Tomorrow, the task force commissioned by the General Assembly to study the efficacy of state alcohol regulations will meet for the first time. As residents who have spent hundreds of hours navigating the alcohol beverage code attempting to rid our neighborhoods of troublesome bars, we welcome this potential for reform; in fact, we feel it’s critical to stem the violence in our city. These laws have for far too long disproportionately protected business interests at the expense of the public good.
The task force meeting falls the day before the Baltimore City Liquor Board will take up a case of yet another problem bar, one with six new violations since appearing before the liquor board in April. According to the police, this bar has cost taxpayers over $60,000 in dedicated police resources; it was implicated in a homicide last year and a shooting last month, and it has been the focus of hundreds of 911 calls. Yet when residents brought this bar before the liquor board last spring, board members had no knowledge of its problems, claiming there were no reports in its files documenting its history despite testimony from residents, elected officials and police officers — one of whom indicated that this location was the, “the most dangerous in the Northern District.”
The fact that there wasn’t a paper trail in the liquor board’s files left residents and elected officials scratching their heads, asking what went wrong. How could an establishment that was so front and center on everyone’s minds fly under the liquor board’s radar?
Far from a fluke, this case epitomizes the liquor board’s business-as-usual approach and the profound breakdown in the city’s ability to hold problem alcohol establishments accountable when they operate illegally, victimize area residents and denigrate surrounding neighborhoods. We believe the breakdown is caused by a system relying too heavily on the community to document and intervene when the responsibility should fall squarely on the liquor board, the state regulatory body designated with primary oversight of all alcohol establishments in the city.
Other regulatory agencies responsible for performing health-related inspections don’t require residents to petition them before they shutter a business for illegal operations. Imagine if the same burdens placed on citizens living near non-compliant liquor establishments were placed on citizens to close unsafe restaurants or day care facilities. Yet for liquor establishments, most of the time, local citizens are required to collect signatures, organize, write letters, file timely paperwork, hire lawyers, take time off work, find babysitters, pay for parking and sit through hearings for hours to protect people from being endangered by the bad practices of a non-compliant liquor establishment.
Even when community members undertake all these actions, their efforts are often fruitless. The liquor establishment keeps its privileges and residents are asked to sign a non-binding Memorandum of Understanding (MOU) with the business to try to keep it in compliance. Consider for a moment what would happen if this were the approach that our city took to prevent children from being harmed by a day care facility that violated a fire safety code or the approach to protect the public from restaurants that routinely failed food safety inspections.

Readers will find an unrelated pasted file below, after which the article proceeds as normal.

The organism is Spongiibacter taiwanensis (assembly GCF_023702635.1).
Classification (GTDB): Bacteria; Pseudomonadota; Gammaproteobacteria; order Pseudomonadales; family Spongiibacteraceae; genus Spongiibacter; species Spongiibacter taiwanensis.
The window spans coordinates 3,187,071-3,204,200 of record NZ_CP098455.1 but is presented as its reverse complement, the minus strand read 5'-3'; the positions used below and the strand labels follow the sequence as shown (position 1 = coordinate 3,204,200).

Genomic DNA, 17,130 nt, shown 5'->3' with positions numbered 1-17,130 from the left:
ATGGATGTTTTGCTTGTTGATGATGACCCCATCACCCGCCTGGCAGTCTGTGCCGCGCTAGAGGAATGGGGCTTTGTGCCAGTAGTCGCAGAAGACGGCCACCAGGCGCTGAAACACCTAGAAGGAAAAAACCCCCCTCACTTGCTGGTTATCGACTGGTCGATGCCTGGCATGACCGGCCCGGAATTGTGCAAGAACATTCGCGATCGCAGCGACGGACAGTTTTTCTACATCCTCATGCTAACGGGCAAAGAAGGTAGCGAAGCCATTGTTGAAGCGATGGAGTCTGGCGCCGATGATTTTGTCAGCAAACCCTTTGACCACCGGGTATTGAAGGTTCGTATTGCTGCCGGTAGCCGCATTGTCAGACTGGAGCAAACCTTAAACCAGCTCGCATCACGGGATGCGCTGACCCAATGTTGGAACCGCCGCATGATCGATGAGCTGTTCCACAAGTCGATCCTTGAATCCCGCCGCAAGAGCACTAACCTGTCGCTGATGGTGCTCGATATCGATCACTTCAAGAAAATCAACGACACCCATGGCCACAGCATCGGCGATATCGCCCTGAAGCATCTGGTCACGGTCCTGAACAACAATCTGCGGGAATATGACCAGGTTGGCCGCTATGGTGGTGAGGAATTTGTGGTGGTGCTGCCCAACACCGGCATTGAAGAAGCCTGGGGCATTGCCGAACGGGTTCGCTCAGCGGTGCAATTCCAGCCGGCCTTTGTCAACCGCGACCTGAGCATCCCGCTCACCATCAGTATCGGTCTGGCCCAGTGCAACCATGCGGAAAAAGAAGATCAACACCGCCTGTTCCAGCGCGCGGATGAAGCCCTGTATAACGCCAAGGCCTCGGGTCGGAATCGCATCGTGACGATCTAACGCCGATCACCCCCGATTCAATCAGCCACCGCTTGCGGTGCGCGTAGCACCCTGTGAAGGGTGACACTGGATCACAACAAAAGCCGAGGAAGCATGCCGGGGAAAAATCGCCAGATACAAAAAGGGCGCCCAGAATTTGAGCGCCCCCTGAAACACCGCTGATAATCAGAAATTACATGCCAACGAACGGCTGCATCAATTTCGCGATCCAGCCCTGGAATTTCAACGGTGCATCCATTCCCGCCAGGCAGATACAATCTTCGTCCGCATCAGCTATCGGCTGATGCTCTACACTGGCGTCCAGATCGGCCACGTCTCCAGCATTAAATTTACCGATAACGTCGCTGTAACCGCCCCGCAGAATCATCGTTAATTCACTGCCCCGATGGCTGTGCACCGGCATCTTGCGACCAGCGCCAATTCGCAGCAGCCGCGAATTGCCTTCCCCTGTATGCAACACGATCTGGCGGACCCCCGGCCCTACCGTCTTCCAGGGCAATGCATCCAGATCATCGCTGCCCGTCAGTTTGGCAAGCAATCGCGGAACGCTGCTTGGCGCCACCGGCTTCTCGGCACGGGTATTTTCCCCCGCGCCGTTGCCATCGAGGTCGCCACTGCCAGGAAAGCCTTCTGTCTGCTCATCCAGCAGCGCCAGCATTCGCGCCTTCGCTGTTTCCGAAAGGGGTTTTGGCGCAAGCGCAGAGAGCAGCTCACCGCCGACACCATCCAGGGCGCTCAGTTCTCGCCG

Whether it’s a breakdown in agencies reporting information to the liquor board, misinformation regarding the phone number residents must call to document the problem (311 vs. 911) or the board’s own inspection processes not tracking the most pertinent information, standards for how the city’s liquor establishments operate and how we hold them accountable must change — and the time is now.
With the mayor’s Violence Reduction Initiative, we’re optimistic she’s as committed as we are to advocate for change to our city’s alcohol laws to address violence caused in and around alcohol establishments.
We are asking city and state leadership for thoughtful reforms as they embark on the task force effort. We need a new standard for accountability for liquor establishments, one that rewards good operators and removes bad ones. One that takes the burden off residents and places it on the Liquor Board and liquor establishments. One that more closely aligns with the way other regulatory agencies conduct their work. We request our city and state leaders recognize the harm liquor establishments can inflict on communities and establish appropriate and fair monitoring and processing procedures that hold liquor establishments accountable when they repeatedly cause harm and foster violence in our city.
KunSun Sweeley (email@example.com) is co-president of the Waverly Improvement Association. Roxane Prettyman (Roxane.Prettyman@ssa.gov) is vice president of the Western District Community Relations Council. Pat Lundberg (firstname.lastname@example.org) is president of the Patterson Park Neighborhood Association. Janet Eveland, a member of the 46th District Baltimore city Democratic State Central Committee, also contributed to this op-ed.